May 23, 2020
Whilst celebrating its 70th Birthday the NHS in the UK also published its long-term plan. A plan that reflects global macrotrends, cost restrictions, people’s expectations of their health, and the opportunity that new technology brings to improve health outcomes. People are living longer and an ageing society places massive pressure on healthcare systems, especially as that longevity is often lived with significant comorbidities. This comes at a time when budgets are stretched by years of austerity and rising costs. At the same time people have come to expect more from their lives as they age than for any other generation. All of this points to overload, not only for health care systems that are free at the point of use, like in the UK, but also where they are paid for like in the US. Against this challenge we are seeing new ways of addressing health with technology. The NHS LongTerm plan does a good job of considering all of these factors. Let’s explore some of the new approaches in the plan.
Technology is at the core of many of the proposed solutions as it enables in depth tracking, measurement and clinical insight from discrete products that fit into our lifestyles. Take FitBit as an example. An item that a consumer pays for and may already be using, that can encourage physical activity which is the cornerstone of good health. Coupled with heart rate information, if you have a certain model, that can give a very relevant health indicator to triangulate with steps taken. Sleep is also measured. All of this gives rich insight into a subject's health, all from a platform that gamifies and encourages participation.
Mr Hancock has spoken in the media about technology like genomics which can give a picture of the future health risks a person may encounter as a result of their genetic material. This information can be used to give personalised health programmes to manage that person's health to mitigate genetic risks. This could be a very powerful way to manage future health. The Secretary of State has gone as far as proposing that people with a family history or other risk factors could be given genome analysis from the NHS, and others could be offered it at a discounted rate from the NHS. This is forward thinking stuff for the NHS.
In other areas the concept of social prescribing is weighed as a benefit to the NHS. This is the idea of prescribing people with interventions other than medicines or medical procedures to manage their conditions. For example exercise and diet for metabolic disease, it has been shown that losing 33 pounds in weight can reverse Type 2 diabetes. Better for the individual than living decades with a life-limiting disease, and better for the NHS than dealing with heart disease, amputations and multiple other health issues.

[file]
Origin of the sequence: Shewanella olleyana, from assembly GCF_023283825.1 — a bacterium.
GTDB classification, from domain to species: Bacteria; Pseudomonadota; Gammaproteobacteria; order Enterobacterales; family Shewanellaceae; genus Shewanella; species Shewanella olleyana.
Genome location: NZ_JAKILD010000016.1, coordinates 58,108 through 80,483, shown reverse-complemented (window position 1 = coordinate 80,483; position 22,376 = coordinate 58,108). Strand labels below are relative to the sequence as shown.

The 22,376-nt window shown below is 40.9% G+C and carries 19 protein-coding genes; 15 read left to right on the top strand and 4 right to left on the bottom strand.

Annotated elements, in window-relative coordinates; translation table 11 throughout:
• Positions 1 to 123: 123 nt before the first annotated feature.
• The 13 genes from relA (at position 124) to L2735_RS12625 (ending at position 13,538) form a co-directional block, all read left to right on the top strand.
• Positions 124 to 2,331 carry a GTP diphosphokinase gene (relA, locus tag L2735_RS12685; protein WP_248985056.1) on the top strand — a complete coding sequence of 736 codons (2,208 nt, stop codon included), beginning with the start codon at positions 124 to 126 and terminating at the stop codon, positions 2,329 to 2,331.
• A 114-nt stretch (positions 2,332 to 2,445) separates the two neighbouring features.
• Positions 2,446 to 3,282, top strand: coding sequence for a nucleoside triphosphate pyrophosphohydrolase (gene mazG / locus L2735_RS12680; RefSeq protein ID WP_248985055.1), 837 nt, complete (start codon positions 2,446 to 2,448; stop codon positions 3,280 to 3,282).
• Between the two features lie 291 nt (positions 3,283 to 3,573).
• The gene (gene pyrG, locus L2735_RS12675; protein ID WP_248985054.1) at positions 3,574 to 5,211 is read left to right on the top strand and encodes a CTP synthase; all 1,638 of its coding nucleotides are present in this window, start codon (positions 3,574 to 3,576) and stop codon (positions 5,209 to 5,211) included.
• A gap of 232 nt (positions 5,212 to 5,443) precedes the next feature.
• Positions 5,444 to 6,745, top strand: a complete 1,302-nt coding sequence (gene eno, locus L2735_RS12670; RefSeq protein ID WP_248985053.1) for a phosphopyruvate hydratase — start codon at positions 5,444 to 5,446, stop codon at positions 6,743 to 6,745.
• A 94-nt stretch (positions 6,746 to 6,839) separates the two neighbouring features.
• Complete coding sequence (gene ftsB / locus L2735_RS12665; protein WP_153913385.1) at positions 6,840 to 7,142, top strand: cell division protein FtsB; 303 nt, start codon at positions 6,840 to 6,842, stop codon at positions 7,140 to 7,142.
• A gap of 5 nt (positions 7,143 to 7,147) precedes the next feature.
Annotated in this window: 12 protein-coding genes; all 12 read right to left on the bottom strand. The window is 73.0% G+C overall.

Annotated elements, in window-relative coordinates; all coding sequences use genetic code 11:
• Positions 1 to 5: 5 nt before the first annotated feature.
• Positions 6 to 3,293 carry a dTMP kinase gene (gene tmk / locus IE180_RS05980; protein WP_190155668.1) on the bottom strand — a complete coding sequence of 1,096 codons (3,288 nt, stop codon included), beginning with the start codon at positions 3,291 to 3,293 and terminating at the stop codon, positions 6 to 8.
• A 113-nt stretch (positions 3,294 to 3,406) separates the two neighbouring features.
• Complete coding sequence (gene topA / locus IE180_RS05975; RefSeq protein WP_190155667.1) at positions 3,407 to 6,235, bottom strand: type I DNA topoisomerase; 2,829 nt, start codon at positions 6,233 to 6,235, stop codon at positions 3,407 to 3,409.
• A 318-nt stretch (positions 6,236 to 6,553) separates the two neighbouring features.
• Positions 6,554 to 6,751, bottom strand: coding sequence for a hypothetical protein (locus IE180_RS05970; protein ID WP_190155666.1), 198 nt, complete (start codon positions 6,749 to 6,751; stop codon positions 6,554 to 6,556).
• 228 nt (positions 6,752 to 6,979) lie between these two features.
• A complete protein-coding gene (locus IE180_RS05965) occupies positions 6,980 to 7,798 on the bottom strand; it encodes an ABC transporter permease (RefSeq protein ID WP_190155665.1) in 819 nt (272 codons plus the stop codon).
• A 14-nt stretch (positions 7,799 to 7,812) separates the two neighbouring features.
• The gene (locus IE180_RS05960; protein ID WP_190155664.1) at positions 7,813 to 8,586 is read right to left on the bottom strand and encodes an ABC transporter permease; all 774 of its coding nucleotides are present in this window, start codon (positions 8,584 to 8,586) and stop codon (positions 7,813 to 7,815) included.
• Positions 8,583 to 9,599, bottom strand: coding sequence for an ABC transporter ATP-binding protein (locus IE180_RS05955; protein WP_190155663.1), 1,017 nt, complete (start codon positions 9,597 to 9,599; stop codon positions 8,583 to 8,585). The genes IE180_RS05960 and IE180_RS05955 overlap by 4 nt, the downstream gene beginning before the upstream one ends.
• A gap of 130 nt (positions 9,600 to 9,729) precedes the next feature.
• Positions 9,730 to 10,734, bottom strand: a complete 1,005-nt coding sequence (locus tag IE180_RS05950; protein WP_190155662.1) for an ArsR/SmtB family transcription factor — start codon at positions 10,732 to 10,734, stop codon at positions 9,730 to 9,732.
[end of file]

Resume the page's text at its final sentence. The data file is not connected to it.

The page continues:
Babylon is a UK APP based GP service meaning you can have an appointment with a GP over the phone or using a webcam. This reduces the burden for the stretched GP whose time is very limited, and also creates data and understanding on the individual who may want to use some of the biochemical tests Babylon also provides. Babylon is also using its AI to power the NHS 111 service. They have also shown that the product is more accurate and at least as safe as face to face consultations. Clearly not everything can be done by telehealth, but it can save resources so that face to face interactions are needed the system can cope.
We can see that all of these approaches are designed to push the responsibility for health onto the individual, reserving the health system for when it’s needed. Fundamentally this seems a good approach, we all have a responsibility to look after ourselves and our families to look after our health. The NHS will benefit indirectly as we will interact with it less, and if we do the interactions are likely to have better outcomes and cost less money. It will be interesting to see what the government can do to stimulate new innovation to power this transformation. Particularly looking beyond the usual researchers, academics, professional bid writers for solutions. Treating patients like consumers, which they are as they pay for their health either directly or indirectly, and use that consumer focus to come up with solutions that promote concordance and compliance through great design, user experience and real, measurable user relevant benefits. A great opportunity for innovators who can think DIFFERENTLY and embrace DIGITAL.
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